John Tillman
Reply to  Gary Pearse
March 19, 2022 1:46 pm

The YD is the very opposite of unprecedented. It was preceded by the Older and Oldest Dryas cold snaps, plus the same phenomenon in previous glacial terminations. They’re caused by fresh water lenses on the Arctic, Atlantic and Pacific Oceans.

Such warming interruptions are related to Heinrich Events during glacial intervals, when iceberg armadas carry freshwater out into the oceans, leading to the coldest stadials.

Nothing the least bit mysterious about the recurrent phenomenon.

https://www.science.org/doi/10.1126/sciadv.aay2935

Sea level fingerprinting of the Bering Strait flooding history detects the source of the Younger Dryas climate event

Last edited 6 months ago by John Tillman
John Tillman
Reply to  John Tillman
March 21, 2022 5:31 pm

It was followed by the 8.2 Ka cold snap, when meltwater from the last of the North American ice sheets was released.

Reply to  Kpar
March 19, 2022 6:32 am

There is no record of the impact in the Greenland ice cores….now we know why.

John Tillman
Reply to  Kpar
March 19, 2022 4:25 pm

No such layer. No such coincidence.

YDIH is the sheerest nonsense, evidence free idle speculation iniciated by a convicted fraudster, but latched onto by third-rate academics seeking easily to publish garbage, lest they perish, as would have been deserved..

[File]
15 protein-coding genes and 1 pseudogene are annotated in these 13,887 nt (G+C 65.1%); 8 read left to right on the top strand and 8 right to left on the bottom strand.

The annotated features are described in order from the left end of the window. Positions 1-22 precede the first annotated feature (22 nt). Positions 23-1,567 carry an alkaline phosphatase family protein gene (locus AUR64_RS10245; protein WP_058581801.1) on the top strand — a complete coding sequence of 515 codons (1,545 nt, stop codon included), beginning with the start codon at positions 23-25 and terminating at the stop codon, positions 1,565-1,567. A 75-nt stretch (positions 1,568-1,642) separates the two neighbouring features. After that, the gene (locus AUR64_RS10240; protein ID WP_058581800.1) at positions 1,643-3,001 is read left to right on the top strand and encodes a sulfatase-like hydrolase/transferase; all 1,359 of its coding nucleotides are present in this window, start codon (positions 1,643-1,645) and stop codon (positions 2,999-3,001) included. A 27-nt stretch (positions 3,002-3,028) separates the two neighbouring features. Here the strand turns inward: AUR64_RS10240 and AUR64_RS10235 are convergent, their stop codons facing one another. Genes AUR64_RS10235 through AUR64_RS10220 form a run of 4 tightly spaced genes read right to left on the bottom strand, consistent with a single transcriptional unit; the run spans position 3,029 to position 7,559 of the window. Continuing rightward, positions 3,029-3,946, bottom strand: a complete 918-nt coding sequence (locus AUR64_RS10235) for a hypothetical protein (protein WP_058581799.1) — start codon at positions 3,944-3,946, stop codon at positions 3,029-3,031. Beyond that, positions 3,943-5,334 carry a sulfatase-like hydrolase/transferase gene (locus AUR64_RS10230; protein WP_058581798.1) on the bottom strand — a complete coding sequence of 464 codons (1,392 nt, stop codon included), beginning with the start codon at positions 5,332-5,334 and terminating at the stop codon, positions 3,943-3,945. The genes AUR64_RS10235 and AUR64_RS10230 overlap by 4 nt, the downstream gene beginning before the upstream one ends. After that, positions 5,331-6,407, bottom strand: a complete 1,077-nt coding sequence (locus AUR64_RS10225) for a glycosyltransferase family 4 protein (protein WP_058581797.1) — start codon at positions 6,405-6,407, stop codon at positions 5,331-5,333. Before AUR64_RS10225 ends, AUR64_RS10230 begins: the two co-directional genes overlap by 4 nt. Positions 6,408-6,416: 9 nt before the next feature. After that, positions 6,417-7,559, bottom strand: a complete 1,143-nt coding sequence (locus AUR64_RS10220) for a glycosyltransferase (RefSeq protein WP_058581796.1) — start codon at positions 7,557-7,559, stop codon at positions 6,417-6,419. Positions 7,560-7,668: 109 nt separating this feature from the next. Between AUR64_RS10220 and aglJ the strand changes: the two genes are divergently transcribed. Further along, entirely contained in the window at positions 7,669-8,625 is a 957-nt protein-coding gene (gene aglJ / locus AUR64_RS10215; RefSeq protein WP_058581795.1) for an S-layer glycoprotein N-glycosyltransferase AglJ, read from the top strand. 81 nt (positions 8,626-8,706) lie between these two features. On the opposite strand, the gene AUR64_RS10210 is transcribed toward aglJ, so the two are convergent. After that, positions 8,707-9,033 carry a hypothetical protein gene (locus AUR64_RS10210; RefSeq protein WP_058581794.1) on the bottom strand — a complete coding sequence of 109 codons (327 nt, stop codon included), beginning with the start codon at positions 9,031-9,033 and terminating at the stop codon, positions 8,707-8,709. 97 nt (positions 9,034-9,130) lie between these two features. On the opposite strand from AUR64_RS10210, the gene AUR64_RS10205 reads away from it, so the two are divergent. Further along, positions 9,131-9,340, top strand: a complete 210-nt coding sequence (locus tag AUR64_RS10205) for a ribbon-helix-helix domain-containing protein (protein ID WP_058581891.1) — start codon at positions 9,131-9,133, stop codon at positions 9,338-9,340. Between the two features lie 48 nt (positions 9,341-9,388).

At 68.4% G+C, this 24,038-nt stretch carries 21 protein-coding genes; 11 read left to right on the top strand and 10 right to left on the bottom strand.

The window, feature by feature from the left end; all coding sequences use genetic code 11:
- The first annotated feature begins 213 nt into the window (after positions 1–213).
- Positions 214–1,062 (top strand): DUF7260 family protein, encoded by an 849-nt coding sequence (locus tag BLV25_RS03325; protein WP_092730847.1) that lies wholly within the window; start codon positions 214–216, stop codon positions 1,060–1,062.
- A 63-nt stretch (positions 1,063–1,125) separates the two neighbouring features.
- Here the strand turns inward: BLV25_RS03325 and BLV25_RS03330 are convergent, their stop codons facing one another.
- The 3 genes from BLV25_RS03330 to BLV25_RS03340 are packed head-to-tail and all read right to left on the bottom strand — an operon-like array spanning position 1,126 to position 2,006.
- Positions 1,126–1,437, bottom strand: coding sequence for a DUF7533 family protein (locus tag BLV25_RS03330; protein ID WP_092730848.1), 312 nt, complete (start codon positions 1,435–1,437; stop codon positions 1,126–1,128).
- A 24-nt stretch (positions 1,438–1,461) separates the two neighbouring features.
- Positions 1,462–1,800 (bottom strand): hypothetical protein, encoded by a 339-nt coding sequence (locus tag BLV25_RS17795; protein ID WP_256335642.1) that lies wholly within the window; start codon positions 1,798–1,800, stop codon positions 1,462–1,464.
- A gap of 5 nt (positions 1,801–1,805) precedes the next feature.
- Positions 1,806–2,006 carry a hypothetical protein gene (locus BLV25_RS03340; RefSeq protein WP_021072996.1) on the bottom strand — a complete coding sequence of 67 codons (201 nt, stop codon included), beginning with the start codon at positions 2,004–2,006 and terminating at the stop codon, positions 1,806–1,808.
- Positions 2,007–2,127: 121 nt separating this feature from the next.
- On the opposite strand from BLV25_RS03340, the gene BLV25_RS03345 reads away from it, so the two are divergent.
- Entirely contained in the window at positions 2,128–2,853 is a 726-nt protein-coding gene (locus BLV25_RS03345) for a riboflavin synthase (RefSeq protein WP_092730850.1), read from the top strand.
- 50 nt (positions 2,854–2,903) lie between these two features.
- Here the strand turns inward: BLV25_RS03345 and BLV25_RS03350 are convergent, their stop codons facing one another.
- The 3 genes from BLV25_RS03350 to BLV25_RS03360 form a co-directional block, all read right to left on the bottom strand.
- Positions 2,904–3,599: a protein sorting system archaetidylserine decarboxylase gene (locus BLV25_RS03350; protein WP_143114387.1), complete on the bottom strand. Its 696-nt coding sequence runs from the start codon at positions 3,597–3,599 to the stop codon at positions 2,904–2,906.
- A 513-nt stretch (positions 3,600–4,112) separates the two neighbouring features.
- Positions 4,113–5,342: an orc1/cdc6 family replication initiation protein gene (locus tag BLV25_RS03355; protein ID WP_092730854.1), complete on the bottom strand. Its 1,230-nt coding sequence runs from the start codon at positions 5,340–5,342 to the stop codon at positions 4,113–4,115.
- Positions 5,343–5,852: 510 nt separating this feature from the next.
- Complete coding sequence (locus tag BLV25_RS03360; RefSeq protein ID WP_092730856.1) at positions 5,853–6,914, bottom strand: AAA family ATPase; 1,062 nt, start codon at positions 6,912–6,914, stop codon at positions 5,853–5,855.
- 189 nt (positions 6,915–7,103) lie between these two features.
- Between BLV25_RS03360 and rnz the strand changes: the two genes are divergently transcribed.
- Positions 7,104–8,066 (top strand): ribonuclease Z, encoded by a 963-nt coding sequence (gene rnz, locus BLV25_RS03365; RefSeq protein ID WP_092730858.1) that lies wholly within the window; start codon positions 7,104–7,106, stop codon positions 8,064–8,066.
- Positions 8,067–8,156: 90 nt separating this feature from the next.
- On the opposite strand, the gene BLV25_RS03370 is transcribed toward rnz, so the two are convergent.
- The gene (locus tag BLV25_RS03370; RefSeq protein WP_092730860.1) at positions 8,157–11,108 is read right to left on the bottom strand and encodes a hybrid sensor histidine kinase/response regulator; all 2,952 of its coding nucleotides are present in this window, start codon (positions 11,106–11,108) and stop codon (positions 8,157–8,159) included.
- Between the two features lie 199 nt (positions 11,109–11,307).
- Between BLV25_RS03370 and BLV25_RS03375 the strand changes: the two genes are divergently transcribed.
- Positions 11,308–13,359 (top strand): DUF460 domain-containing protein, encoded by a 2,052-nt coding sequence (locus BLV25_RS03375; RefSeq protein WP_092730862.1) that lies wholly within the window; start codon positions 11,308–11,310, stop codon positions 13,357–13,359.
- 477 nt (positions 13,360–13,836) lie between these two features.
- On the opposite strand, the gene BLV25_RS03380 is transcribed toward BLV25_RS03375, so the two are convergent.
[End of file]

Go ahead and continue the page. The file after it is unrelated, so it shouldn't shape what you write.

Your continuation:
Thomas Gasloli
March 18, 2022 2:18 pm

The most interesting thing about this crater is that the impact apparently had no other affect. Something can crash into the earth, cause a 31 km wide crater, and Gaia shrugs.

Rud Istvan
Reply to  Thomas Gasloli
March 18, 2022 2:54 pm

This one hit bedrock. The Chixilub impact was 5x bigger, and it hit thick layers of gypsum so the sulfur aerosols were horrendous.

Martin
Reply to  David Middleton
March 18, 2022 5:36 pm

Humans, on the other hand, are increasingly more fragile…

Clyde Spencer
Reply to  Martin
March 18, 2022 6:36 pm

They melt easily — at least a lot of the newer ones.

Peter Fraser
Reply to  Thomas Gasloli
March 19, 2022 1:07 pm

The same may be said for the Manson Crater in Iowa. Dated at 74 mya with a similar diameter to Hiawatha of 31kms. Before it was accurately dated it was a possible candidate for the dinosaur extinction but was assessed as being ‘too small’.

John Tillman
Reply to  Peter Fraser
March 19, 2022 1:48 pm

Also lacking the particularly nasty geology of the Yucatan site.

Tom Halla
March 18, 2022 2:54 pm

A beautiful theory destroyed by an ugly little fact.

John Tillman